Distilled Spirits

Erin Gautsche

What we’ve become after
the sweet fruit lost first blush, left to

rot at the jar base (glass house, open
world) darkened and heady with invisible


Ivy Goldstein

Boarding to Siyang is called. It’s early morning, and the bus station is filled. I have to push through the crowd to reach the doorway where my bus is waiting. Everyone is carrying red plastic bags filled with food to give— fruit, peanuts, seeds. I am carrying my own plastic bag containing ten oranges and ten bananas. A middle-aged Chinese woman stressed the importance of

Hoffman, the Spiritualist

Ron Savage

Hoffman’s wife, Tookie, died last week. She used to collect loose hair from her brush and comb then burn them in a glass ashtray: this isn’t related to her death, Tookie just had a ritual. She kept the glass ashtray on the porcelain toilet tank under a small Monet.

The bathroom still has a burnt hair stink. Hoffman is touching the ashes; he rubs them between his thumb and forefinger. They feel talcumy.

Counting Pennies

Christopher Schwartz

it was her idea to count the pennies
the promise of a piggy bank
the sorrow of shattered porcelain
red copper bleeding onto

Cheesesteak Heaven

Kathy Anderson

The cops were hungry. They had stopped for salads two hours earlier. Now they were hungry again, so hungry that instead of listening to radio calls or watching what streamed across their computer screen, they were daydreaming food, both of them picturing bags stuffed with burgers and onion rings, flipping the lid on a pizza box and smelling that beautiful grease and cheese.

“I want . . .” Nilda said.


Charles O'Hay

we measure time in breaths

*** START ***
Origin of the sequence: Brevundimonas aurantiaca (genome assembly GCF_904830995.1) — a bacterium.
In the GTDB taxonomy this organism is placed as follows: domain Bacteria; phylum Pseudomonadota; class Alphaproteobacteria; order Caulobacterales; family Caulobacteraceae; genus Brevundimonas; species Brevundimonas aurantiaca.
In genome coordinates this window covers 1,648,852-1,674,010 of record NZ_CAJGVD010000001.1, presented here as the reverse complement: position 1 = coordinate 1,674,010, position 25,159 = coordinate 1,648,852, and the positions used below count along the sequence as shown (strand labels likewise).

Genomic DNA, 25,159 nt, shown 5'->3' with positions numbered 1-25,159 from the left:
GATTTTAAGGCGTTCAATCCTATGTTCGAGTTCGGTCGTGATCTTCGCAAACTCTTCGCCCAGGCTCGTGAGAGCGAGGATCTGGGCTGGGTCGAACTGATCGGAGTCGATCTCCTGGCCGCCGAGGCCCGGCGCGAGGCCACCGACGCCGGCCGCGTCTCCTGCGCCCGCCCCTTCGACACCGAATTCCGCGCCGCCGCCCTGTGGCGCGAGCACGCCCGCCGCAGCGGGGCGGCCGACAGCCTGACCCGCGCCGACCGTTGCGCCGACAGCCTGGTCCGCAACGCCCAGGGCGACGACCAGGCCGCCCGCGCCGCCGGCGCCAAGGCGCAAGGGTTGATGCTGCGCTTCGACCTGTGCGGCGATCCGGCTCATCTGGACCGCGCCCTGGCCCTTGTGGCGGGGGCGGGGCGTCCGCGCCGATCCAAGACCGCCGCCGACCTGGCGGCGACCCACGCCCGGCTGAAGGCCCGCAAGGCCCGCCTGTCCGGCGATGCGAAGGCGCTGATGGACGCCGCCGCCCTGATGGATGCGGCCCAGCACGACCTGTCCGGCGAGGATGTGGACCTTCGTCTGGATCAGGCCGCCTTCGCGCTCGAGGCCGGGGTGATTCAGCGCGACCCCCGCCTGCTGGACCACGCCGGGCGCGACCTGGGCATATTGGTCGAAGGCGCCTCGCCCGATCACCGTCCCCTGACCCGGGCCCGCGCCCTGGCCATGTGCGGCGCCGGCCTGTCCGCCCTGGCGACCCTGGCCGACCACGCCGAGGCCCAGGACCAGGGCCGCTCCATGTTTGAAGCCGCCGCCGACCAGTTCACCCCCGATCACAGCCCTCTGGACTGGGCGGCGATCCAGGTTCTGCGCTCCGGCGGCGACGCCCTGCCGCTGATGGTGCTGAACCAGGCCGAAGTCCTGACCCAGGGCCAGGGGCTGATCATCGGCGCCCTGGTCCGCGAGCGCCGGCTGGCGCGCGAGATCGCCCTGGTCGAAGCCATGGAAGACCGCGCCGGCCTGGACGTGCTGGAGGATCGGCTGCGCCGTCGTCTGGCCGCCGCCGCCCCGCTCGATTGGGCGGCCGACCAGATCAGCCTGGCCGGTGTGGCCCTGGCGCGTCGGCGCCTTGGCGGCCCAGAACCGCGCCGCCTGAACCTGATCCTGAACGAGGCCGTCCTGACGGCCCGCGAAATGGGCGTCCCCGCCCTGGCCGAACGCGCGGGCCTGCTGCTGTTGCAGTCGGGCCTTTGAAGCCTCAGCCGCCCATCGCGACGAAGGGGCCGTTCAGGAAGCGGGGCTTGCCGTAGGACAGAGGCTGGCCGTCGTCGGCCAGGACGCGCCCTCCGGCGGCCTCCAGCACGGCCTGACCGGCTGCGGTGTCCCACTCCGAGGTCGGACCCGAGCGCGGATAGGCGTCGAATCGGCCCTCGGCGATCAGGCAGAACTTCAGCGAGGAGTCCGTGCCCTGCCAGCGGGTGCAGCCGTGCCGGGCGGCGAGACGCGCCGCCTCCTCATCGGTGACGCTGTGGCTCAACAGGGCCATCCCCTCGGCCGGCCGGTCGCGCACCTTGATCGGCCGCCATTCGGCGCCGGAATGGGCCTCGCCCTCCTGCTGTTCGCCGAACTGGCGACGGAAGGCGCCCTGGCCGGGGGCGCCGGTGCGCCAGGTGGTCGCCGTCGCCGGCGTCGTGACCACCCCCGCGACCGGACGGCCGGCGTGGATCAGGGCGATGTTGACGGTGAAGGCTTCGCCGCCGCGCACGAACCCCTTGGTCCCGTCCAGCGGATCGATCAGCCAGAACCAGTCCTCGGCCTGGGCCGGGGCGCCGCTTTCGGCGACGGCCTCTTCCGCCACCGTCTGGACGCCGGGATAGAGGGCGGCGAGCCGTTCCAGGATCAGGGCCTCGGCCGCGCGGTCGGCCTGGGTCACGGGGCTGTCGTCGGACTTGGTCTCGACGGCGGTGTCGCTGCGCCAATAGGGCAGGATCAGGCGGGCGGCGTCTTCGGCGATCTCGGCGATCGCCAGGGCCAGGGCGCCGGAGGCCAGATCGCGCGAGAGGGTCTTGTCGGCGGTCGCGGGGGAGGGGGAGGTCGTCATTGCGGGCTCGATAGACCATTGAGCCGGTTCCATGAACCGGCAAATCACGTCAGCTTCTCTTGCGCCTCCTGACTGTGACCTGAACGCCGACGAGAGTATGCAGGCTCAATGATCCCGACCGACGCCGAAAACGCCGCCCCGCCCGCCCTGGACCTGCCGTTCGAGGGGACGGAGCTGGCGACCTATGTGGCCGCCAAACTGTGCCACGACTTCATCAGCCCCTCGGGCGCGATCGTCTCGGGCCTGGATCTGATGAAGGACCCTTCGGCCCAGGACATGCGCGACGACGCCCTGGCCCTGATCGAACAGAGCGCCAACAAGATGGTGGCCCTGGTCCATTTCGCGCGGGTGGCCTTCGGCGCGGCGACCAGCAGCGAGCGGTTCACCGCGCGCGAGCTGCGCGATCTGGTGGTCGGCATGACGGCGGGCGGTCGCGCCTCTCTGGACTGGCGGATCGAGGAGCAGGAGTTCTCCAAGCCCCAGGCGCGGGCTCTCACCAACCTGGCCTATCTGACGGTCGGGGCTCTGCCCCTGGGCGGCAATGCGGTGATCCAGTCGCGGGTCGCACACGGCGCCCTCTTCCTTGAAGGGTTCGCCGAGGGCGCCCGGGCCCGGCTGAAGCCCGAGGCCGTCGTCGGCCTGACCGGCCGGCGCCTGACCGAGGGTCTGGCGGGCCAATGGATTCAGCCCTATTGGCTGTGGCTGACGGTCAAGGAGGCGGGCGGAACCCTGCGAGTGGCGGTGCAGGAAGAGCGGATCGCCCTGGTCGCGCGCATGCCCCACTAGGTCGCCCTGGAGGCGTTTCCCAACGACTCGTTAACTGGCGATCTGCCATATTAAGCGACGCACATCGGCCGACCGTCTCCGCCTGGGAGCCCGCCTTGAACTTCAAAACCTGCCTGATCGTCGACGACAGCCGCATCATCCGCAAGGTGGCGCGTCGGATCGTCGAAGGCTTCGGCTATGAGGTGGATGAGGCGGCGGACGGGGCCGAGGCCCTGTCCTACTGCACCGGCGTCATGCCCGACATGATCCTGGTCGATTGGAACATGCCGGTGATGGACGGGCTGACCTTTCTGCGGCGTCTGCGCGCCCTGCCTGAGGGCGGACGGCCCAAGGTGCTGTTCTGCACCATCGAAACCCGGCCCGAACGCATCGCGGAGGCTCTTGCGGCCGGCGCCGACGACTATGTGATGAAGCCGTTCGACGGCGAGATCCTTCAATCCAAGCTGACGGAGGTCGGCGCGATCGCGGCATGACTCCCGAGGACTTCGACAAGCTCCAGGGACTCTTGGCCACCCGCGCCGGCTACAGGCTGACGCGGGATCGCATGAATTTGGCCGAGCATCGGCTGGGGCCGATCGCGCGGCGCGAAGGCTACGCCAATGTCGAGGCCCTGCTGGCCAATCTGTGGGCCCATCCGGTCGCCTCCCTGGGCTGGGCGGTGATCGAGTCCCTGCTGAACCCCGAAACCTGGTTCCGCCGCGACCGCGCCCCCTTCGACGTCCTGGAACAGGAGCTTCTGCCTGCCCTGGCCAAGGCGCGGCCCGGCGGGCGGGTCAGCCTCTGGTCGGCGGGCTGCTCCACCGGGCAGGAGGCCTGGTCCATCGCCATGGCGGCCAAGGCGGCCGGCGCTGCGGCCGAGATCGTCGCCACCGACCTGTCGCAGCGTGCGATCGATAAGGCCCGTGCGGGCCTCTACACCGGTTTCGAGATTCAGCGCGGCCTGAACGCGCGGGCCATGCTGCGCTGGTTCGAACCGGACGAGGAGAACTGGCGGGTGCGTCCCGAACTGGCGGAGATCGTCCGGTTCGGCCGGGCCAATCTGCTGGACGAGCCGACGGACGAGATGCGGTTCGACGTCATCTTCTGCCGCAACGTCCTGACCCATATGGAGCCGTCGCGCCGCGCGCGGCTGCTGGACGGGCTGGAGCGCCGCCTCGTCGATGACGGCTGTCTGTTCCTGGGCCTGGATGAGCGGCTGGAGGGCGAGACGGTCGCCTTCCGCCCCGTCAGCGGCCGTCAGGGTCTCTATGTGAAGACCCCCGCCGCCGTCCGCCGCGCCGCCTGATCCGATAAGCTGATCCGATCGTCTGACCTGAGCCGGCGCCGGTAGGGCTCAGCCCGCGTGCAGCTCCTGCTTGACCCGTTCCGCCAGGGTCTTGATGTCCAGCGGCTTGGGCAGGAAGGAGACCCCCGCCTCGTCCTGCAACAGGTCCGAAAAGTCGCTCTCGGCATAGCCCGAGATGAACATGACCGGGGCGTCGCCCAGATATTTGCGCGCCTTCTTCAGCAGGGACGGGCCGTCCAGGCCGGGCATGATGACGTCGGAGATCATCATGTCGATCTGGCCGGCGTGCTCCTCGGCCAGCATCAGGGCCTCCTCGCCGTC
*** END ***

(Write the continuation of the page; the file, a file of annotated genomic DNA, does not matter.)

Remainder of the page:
the swing of rusty gates
and the tune of the stonecutter’s chisel
The ground gives birth.
The ground gives death.

The Littoral Zone

Beth Feldman Brandt

It is not the easy choice
to live between the tides.
To fast forward through
four seasons in a day –
hot, cold, drenched, dry,
breathing air and water,
anchored against
the turbulence of
shifting sand.

Death Reels

Liz Dolan

In daylight

we, the privileged of 615, dared Julie Lundy from 621
to peer through a chink in the cellar door to see
Mr. Mulligan suck fluids from the dead

Local Author Profile: Greg Frost

Philadelphia Stories

I don’t consider myself a science fiction writer. I’m a fantasist, which means that almost everything I write has a fantasy element, but only perhaps a quarter of my fiction can be classified as science fiction. Most of it is just “weird” fiction. My novel, FITCHER’S BRIDES, is a historical dark fantasy novel based on the Grimm’s fairy tale “Fitcher’s Bird” (a variant of Bluebeard); my novel prior to that, THE PURE COLD LIGHT, was a science fiction novel set in an alternate Philadelphia; and the two before that, TAIN and REMSCELA, were retellings of the Irish Cu Chulainn stories and thus categorized loosely as “high fantasy”–which means there were swords and magic. I’m hard to pin down, which explains my life of abject poverty.


Betsy L. Haase

If summer was breaking plates, what then was spring?

A time to keep moving. One deliberately placed foot at a time. A left step followed by a right. Learning what the phrase “going through the motions” means.

Begin with the occasion. A blue linen cloth covers the table. Your mother ironed and starched the embroidered daisies into submission. The candles flicker.